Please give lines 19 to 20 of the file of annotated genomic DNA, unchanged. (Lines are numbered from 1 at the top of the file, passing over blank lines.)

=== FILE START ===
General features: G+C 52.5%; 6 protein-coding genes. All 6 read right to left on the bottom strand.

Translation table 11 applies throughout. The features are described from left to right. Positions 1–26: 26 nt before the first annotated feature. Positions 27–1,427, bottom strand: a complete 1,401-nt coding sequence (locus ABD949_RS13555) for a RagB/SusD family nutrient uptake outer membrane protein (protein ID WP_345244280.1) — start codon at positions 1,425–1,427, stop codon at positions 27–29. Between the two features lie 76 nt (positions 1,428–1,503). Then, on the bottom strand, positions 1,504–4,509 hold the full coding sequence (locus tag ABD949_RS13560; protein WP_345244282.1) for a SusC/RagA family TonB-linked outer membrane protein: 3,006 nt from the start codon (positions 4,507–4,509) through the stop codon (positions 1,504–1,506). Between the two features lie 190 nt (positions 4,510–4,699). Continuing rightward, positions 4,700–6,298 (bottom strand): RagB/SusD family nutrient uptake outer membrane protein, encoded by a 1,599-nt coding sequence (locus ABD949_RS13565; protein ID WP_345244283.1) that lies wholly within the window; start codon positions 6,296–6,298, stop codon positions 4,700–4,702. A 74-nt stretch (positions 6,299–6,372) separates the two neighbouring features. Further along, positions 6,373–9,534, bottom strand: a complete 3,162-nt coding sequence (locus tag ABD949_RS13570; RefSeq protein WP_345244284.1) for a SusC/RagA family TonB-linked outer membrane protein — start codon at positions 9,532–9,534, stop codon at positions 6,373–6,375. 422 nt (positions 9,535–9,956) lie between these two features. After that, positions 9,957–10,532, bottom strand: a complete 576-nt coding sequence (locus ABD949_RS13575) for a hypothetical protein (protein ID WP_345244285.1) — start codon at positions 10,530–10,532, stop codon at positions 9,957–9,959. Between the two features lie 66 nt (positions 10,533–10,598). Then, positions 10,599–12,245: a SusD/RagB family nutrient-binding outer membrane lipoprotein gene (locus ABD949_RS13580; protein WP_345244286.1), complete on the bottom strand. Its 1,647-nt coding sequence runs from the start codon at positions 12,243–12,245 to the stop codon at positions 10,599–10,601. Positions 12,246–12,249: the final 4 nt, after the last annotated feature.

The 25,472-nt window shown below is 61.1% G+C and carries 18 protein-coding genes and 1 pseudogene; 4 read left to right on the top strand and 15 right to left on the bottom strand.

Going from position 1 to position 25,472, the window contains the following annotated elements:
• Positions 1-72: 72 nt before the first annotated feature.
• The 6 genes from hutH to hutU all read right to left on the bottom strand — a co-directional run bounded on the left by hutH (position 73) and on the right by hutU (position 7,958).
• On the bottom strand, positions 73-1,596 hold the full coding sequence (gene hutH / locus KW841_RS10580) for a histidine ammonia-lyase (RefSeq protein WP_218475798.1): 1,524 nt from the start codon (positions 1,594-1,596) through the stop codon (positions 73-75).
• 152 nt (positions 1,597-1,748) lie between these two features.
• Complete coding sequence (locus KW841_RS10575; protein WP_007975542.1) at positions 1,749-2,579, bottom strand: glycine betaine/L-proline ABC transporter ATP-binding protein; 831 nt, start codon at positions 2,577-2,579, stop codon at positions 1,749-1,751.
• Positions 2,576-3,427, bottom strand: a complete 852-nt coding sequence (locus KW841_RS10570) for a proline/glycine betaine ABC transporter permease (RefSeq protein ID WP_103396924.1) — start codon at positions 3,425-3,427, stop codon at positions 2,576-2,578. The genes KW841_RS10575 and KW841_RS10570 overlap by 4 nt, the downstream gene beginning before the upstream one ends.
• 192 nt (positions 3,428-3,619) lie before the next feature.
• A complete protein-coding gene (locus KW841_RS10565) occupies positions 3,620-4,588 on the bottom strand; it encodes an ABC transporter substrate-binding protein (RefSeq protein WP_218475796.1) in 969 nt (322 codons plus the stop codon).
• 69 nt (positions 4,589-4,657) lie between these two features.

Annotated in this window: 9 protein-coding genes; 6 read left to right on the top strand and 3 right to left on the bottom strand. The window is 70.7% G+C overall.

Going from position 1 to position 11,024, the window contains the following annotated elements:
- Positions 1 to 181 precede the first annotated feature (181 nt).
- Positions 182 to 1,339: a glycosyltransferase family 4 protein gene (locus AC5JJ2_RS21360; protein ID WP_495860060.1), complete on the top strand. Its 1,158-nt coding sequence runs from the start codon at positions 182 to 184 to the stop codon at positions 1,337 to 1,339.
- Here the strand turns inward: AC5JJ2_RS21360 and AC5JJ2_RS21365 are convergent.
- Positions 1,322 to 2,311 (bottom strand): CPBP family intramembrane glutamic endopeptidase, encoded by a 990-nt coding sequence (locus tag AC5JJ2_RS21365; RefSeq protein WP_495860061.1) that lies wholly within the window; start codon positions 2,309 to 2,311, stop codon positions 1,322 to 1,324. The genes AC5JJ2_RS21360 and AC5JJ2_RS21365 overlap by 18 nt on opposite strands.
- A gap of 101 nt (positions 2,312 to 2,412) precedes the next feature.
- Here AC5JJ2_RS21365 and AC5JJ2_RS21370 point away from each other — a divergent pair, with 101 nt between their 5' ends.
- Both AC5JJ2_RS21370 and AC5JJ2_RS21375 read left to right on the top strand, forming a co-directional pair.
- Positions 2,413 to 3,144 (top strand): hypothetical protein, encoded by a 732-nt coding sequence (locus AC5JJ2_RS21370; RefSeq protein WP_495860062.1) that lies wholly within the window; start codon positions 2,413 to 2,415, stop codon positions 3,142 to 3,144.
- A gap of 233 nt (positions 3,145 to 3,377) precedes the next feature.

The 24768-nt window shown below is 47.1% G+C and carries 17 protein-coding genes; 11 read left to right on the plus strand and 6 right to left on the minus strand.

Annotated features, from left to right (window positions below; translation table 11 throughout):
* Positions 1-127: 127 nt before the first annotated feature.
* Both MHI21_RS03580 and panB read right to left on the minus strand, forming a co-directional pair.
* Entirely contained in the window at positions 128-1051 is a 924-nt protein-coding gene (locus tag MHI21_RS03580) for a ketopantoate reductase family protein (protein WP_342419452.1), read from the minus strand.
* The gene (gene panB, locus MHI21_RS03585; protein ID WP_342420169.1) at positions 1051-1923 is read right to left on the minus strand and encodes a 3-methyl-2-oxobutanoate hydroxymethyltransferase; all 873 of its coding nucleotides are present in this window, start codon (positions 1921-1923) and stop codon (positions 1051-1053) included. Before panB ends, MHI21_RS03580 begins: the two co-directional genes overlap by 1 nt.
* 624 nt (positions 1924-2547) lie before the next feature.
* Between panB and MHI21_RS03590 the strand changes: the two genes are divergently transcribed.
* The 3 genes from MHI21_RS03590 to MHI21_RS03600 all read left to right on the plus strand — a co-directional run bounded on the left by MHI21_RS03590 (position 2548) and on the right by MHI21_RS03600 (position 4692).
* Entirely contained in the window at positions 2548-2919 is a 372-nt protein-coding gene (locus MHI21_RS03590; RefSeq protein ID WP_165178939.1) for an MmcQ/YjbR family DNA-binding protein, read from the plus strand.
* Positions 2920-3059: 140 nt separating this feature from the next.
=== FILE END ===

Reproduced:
- Positions 1,322 to 2,311 (bottom strand): CPBP family intramembrane glutamic endopeptidase, encoded by a 990-nt coding sequence (locus tag AC5JJ2_RS21365; RefSeq protein WP_495860061.1) that lies wholly within the window; start codon positions 2,309 to 2,311, stop codon positions 1,322 to 1,324. The genes AC5JJ2_RS21360 and AC5JJ2_RS21365 overlap by 18 nt on opposite strands.
- A gap of 101 nt (positions 2,312 to 2,412) precedes the next feature.